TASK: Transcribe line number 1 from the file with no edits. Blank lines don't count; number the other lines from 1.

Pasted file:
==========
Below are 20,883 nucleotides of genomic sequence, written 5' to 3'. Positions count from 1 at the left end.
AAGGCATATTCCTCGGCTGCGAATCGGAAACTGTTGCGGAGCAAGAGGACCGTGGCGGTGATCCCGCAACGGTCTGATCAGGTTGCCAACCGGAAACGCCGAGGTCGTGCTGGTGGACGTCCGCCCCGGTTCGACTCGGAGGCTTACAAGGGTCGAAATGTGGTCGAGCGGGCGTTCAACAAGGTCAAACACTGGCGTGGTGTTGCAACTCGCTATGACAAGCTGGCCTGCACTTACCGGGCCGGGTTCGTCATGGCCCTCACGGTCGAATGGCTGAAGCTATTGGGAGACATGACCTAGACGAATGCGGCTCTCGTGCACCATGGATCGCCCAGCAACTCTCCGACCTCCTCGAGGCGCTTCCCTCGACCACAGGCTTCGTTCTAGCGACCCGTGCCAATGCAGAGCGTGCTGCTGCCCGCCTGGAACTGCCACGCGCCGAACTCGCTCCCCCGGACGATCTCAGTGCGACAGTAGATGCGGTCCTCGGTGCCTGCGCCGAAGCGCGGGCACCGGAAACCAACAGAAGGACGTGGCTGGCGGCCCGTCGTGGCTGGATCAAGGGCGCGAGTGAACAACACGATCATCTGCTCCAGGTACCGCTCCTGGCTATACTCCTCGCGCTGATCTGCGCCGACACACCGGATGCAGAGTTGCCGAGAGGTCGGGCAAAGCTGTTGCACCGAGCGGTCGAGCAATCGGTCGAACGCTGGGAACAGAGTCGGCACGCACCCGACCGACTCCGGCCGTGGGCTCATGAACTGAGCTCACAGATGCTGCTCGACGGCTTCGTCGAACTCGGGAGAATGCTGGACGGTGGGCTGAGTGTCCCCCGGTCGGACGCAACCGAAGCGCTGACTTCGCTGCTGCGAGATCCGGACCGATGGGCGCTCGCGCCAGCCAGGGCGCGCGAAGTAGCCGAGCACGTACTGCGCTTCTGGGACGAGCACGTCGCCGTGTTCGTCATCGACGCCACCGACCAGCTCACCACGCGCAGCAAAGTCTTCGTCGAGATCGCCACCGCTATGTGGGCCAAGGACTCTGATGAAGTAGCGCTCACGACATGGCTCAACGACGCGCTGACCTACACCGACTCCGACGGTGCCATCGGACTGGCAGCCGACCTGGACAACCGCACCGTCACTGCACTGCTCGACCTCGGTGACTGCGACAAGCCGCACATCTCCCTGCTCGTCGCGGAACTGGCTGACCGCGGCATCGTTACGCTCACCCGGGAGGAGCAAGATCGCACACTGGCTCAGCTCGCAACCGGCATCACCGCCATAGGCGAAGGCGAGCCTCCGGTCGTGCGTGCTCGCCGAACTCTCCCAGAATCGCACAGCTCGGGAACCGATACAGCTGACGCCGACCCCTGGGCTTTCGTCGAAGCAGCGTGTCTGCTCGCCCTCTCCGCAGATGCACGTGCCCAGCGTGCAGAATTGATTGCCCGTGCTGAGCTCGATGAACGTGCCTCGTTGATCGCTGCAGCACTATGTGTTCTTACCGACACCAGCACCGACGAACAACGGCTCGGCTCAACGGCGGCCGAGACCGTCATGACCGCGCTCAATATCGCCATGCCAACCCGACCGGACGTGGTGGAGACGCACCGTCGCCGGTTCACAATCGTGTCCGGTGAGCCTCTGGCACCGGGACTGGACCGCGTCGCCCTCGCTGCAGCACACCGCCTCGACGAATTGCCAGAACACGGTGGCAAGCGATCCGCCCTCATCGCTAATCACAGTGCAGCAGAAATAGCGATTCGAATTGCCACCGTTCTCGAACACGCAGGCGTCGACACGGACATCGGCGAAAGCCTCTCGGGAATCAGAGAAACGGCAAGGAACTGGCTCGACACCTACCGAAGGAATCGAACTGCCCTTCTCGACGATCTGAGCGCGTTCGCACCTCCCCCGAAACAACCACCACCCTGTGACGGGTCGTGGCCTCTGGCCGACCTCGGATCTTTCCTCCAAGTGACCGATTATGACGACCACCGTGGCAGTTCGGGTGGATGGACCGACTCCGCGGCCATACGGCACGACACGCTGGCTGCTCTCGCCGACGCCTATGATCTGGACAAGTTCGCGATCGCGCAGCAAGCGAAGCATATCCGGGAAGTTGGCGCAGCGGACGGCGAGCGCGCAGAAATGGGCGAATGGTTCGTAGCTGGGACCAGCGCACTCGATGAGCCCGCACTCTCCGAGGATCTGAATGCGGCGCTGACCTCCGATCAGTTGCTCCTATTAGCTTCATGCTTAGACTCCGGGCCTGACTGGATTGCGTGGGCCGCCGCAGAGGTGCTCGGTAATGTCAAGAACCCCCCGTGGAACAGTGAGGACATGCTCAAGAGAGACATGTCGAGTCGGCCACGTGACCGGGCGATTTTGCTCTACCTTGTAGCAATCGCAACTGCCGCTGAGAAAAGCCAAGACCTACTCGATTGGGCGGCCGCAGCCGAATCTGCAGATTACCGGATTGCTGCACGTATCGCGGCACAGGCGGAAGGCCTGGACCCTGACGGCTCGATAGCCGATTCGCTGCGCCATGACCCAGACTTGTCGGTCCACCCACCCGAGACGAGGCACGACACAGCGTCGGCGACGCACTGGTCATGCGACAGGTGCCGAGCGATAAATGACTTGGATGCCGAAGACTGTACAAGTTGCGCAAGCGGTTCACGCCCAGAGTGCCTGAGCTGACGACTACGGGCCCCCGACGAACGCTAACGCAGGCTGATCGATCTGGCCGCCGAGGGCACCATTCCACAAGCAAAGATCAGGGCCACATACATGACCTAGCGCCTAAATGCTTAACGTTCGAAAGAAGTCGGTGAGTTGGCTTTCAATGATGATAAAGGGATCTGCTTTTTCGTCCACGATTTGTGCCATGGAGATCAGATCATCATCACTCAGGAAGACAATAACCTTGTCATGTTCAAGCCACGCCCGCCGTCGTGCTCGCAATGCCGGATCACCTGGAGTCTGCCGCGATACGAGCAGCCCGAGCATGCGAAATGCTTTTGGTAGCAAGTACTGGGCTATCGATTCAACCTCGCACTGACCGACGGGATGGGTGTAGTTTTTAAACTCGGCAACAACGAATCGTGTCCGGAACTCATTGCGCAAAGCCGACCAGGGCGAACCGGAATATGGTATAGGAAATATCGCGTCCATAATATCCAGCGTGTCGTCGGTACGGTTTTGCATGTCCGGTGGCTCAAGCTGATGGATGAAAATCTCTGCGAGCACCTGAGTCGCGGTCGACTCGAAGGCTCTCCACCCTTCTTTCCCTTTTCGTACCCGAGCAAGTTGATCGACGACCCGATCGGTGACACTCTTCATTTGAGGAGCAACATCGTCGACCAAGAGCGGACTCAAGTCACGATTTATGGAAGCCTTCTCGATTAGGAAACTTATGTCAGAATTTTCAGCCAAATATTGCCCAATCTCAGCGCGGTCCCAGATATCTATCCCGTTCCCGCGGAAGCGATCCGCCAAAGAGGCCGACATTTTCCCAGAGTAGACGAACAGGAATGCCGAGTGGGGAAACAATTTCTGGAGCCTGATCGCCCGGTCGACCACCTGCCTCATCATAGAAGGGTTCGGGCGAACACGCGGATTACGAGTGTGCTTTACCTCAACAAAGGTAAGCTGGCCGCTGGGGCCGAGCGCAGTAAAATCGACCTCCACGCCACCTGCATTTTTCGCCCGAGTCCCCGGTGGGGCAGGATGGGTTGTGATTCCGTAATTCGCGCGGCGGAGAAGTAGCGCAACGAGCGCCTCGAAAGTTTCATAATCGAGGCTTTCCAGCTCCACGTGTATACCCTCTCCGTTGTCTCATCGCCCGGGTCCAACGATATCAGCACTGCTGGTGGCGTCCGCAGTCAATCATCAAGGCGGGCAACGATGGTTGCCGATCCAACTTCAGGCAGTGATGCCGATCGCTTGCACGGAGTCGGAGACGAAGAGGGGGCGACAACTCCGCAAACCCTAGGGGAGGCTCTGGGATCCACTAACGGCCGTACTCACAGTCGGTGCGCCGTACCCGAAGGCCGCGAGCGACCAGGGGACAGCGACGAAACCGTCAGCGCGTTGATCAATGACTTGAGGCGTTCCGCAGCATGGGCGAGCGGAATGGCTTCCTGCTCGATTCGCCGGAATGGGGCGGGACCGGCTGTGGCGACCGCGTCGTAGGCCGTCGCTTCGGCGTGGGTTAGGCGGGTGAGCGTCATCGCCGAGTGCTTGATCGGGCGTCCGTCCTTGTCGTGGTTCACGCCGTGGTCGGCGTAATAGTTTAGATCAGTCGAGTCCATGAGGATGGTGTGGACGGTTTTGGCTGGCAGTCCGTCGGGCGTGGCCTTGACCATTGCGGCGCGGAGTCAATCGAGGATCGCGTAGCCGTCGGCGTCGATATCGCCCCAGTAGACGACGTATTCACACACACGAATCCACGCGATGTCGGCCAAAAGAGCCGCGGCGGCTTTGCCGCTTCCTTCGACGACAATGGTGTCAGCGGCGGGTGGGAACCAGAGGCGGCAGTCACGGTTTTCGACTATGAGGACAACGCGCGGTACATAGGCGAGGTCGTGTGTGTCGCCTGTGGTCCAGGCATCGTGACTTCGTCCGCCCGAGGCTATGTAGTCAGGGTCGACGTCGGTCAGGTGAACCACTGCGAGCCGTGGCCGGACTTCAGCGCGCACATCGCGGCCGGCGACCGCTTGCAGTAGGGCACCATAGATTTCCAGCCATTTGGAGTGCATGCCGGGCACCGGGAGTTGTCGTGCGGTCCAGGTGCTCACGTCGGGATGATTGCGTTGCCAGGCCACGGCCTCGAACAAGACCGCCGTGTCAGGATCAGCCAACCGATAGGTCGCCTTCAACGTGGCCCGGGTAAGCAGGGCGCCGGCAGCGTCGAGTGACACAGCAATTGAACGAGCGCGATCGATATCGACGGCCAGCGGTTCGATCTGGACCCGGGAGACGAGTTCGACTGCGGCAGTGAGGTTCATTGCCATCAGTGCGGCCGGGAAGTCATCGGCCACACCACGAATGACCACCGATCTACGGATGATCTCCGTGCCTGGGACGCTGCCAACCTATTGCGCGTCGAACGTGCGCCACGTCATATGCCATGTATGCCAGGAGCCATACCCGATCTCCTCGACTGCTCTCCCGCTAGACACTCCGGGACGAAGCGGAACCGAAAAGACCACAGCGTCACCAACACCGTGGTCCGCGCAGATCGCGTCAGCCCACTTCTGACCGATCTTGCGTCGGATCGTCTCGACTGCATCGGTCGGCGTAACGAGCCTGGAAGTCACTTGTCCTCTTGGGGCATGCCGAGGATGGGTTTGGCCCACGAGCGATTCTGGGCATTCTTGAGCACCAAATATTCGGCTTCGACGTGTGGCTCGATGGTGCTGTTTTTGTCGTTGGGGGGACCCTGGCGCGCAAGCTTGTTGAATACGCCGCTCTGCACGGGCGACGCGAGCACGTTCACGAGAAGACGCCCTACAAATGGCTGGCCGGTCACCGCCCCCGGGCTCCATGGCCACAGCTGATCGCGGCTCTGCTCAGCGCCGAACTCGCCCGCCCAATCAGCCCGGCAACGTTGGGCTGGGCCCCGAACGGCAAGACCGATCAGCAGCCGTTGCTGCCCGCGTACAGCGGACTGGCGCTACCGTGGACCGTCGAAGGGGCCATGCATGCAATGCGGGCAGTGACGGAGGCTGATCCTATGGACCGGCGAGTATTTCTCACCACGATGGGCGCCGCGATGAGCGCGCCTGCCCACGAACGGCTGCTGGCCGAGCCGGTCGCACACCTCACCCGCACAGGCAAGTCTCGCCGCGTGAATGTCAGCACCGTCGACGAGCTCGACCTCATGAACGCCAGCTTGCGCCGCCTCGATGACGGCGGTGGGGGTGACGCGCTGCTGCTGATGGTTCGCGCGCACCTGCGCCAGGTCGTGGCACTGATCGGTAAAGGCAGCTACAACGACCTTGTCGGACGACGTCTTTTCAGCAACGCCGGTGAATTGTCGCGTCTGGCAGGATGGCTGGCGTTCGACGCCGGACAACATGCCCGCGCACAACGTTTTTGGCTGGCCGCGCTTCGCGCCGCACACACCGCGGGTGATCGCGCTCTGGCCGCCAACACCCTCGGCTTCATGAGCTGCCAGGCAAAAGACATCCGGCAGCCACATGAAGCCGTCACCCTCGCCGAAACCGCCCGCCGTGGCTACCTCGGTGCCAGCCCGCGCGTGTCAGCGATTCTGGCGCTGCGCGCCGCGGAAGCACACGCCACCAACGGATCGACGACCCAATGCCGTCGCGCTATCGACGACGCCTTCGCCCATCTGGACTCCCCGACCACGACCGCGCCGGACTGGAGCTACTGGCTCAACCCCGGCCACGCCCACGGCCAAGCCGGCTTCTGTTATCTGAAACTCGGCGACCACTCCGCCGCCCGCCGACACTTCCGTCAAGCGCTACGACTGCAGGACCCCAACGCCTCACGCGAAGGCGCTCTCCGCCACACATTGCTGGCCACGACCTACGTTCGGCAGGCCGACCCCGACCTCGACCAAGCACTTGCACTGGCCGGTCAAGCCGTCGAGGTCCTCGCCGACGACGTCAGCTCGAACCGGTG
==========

Below are 20,883 nucleotides of genomic sequence, written 5' to 3'. Positions count from 1 at the left end.